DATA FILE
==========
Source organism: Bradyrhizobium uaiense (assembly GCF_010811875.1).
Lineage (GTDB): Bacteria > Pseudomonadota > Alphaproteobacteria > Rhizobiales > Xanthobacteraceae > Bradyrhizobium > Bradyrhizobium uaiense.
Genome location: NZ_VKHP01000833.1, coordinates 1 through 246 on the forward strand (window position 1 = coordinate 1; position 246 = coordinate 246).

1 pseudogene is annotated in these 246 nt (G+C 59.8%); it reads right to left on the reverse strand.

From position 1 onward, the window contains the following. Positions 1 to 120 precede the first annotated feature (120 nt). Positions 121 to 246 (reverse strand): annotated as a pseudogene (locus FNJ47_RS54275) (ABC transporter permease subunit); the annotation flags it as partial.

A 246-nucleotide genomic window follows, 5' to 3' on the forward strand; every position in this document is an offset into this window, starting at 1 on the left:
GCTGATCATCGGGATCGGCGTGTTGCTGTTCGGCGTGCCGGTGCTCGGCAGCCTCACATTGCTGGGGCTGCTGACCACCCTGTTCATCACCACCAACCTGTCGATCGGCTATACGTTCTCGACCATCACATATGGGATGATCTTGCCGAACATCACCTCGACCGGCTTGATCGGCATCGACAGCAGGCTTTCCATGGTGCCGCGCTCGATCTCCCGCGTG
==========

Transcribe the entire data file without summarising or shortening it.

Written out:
Source organism: Bradyrhizobium uaiense (assembly GCF_010811875.1).
Lineage (GTDB): Bacteria > Pseudomonadota > Alphaproteobacteria > Rhizobiales > Xanthobacteraceae > Bradyrhizobium > Bradyrhizobium uaiense.
Genome location: NZ_VKHP01000833.1, coordinates 1 through 246 on the forward strand (window position 1 = coordinate 1; position 246 = coordinate 246).

1 pseudogene is annotated in these 246 nt (G+C 59.8%); it reads right to left on the reverse strand.

From position 1 onward, the window contains the following. Positions 1 to 120 precede the first annotated feature (120 nt). Positions 121 to 246 (reverse strand): annotated as a pseudogene (locus FNJ47_RS54275) (ABC transporter permease subunit); the annotation flags it as partial.

A 246-nucleotide genomic window follows, 5' to 3' on the forward strand; every position in this document is an offset into this window, starting at 1 on the left:
GCTGATCATCGGGATCGGCGTGTTGCTGTTCGGCGTGCCGGTGCTCGGCAGCCTCACATTGCTGGGGCTGCTGACCACCCTGTTCATCACCACCAACCTGTCGATCGGCTATACGTTCTCGACCATCACATATGGGATGATCTTGCCGAACATCACCTCGACCGGCTTGATCGGCATCGACAGCAGGCTTTCCATGGTGCCGCGCTCGATCTCCCGCGTG